A simple deep learning model for stock price prediction using TensorFlow

For a recent hackathon that we did at STATWORX, some of our team members scraped minutely S&P 500 data from the Google Finance API.

Having this data at hand, the idea of developing a deep learning model for predicting the S&P 500 index based on the 500 constituents prices one minute ago came immediately on my mind.

Playing around with the data and building the deep learning model with TensorFlow was fun and so I decided to write my first Medium.com story: a little TensorFlow tutorial on predicting S&P 500 stock prices.

The dataset contains n = 41266 minutes of data ranging from April to August 2017 on 500 stocks as well as the total S&P 500 index price.

The data was already cleaned and prepared, meaning missing stock and index prices were LOCF’ed (last observation carried forward), so that the file did not contain any missing values.

There are a lot of different approaches to time series cross validation, such as rolling forecasts with and without refitting or more elaborate concepts such as time series bootstrap resampling.

The latter involves repeated samples from the remainder of the seasonal decomposition of the time series in order to simulate samples that follow the same seasonal pattern as the original time series but are not exact copies of its values.

Because most common activation functions of the network’s neurons such as tanh or sigmoid are defined on the [-1, 1] or [0, 1] interval respectively.

Nowadays, rectified linear unit (ReLU) activations are commonly used activations which are unbounded on the axis of possible activation values.

Since neural networks are actually graphs of data and mathematical operations, TensorFlow is just perfect for neural networks and deep learning.

Check out this simple example (stolen from our deep learning introduction from our blog): In the figure above, two numbers are supposed to be added.

The following code implements the toy example from above in TensorFlow: After having imported the TensorFlow library, two placeholders are defined using tf.placeholder().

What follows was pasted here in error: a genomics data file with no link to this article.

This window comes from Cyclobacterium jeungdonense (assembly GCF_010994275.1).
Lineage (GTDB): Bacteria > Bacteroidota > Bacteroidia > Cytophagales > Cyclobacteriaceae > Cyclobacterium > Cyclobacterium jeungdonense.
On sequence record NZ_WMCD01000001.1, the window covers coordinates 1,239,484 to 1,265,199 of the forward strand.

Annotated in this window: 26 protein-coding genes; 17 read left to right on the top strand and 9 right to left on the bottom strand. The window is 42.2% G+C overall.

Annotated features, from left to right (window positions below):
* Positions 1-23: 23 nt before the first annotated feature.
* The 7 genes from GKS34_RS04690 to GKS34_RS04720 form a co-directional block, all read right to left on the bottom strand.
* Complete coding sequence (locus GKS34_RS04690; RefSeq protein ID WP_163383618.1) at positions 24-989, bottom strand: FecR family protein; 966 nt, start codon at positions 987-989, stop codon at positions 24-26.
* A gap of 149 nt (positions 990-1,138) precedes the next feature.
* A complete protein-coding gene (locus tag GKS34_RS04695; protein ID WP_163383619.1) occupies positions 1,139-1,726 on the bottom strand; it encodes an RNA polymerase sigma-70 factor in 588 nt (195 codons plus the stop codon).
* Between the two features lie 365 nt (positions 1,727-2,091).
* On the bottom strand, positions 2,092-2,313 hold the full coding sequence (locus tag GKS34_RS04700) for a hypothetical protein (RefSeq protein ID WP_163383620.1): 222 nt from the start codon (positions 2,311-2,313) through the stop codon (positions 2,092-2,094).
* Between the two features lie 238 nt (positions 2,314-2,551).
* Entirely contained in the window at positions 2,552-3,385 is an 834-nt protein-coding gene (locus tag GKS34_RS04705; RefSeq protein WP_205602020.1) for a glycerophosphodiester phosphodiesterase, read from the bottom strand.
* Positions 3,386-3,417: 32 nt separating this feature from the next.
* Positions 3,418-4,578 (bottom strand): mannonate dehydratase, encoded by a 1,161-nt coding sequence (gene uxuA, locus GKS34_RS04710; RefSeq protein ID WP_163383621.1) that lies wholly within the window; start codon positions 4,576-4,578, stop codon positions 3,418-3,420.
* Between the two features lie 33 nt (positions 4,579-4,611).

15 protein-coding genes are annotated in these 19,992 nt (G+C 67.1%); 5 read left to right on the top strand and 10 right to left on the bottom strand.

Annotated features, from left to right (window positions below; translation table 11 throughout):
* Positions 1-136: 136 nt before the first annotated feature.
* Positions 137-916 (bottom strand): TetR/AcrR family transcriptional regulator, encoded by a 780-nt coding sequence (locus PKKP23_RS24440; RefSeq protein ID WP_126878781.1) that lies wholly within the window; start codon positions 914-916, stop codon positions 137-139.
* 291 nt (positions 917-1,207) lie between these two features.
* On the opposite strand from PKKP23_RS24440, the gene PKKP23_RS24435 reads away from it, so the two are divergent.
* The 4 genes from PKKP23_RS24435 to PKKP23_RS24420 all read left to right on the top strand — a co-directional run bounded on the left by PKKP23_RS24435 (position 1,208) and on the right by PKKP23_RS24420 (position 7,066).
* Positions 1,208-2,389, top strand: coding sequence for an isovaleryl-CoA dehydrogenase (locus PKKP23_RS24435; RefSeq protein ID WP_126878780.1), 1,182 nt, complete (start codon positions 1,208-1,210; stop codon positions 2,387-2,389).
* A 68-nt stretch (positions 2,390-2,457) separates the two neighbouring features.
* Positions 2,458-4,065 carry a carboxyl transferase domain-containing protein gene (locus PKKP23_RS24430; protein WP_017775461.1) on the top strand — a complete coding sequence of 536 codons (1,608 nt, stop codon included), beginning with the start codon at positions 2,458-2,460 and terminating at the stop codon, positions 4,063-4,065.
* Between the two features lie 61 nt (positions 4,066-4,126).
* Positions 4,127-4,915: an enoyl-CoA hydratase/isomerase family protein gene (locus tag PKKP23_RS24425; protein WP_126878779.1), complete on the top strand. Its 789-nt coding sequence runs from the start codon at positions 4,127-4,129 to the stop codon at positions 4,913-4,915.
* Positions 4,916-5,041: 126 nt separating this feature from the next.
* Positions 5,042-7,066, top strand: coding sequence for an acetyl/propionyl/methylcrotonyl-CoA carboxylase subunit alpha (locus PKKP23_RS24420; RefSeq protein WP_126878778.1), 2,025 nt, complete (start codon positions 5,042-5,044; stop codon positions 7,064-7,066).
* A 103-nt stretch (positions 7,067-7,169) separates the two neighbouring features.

We need two placeholders in order to fit our model: X contains the network's inputs (the stock prices of all S&P 500 constituents at time T = t) and Y the network's outputs (the index value of the S&P 500 at time T = t + 1).

The None argument indicates that at this point we do not yet know the number of observations that flow through the neural net graph in each batch, so we keep if flexible.

While placeholders are used to store input and target data in the graph, variables are used as flexible containers within the graph that are allowed to change during graph execution.

As a rule of thumb in multilayer perceptrons (MLPs, the type of networks used here), the second dimension of the previous layer is the first dimension in the current layer for weight matrices.

The biases dimension equals the second dimension of the current layer’s weight matrix, which corresponds the number of neurons in this layer.

The cost function of the network is used to generate a measure of deviation between the network’s predictions and the actual observed training targets.

The optimizer takes care of the necessary computations that are used to adapt the network’s weight and bias variables during training.

Those computations invoke the calculation of so called gradients, that indicate the direction in which the weights and biases have to be changed during training in order to minimize the network’s cost function.